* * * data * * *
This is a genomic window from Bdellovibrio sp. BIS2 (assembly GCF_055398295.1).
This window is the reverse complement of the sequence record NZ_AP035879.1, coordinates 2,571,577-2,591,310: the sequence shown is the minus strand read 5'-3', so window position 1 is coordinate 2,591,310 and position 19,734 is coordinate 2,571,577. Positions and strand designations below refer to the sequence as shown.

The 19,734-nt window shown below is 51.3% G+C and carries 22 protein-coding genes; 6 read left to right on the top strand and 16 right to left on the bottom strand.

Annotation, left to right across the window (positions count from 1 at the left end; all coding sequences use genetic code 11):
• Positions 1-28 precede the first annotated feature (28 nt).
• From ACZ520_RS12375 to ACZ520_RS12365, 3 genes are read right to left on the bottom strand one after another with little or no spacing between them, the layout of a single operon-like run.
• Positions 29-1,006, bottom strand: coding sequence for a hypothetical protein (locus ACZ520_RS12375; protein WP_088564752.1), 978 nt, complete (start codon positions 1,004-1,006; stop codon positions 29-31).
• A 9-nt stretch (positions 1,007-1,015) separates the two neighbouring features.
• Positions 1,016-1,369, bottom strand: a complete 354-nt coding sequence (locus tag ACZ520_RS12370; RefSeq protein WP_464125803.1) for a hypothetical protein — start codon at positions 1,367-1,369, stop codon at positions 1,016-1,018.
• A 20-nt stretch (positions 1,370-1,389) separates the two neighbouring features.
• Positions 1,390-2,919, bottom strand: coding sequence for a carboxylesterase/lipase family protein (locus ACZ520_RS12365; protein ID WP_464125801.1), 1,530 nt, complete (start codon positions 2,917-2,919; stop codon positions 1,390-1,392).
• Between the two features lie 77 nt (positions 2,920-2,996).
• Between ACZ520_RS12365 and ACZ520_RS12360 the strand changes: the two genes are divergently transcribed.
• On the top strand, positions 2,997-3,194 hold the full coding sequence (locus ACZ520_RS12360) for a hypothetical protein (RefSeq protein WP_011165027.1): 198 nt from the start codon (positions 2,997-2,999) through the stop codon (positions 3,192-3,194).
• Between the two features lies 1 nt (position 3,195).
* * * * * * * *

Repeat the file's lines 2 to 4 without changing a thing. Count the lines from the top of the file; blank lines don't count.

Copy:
This window is the reverse complement of the sequence record NZ_AP035879.1, coordinates 2,571,577-2,591,310: the sequence shown is the minus strand read 5'-3', so window position 1 is coordinate 2,591,310 and position 19,734 is coordinate 2,571,577. Positions and strand designations below refer to the sequence as shown.

The 19,734-nt window shown below is 51.3% G+C and carries 22 protein-coding genes; 6 read left to right on the top strand and 16 right to left on the bottom strand.

Annotation, left to right across the window (positions count from 1 at the left end; all coding sequences use genetic code 11):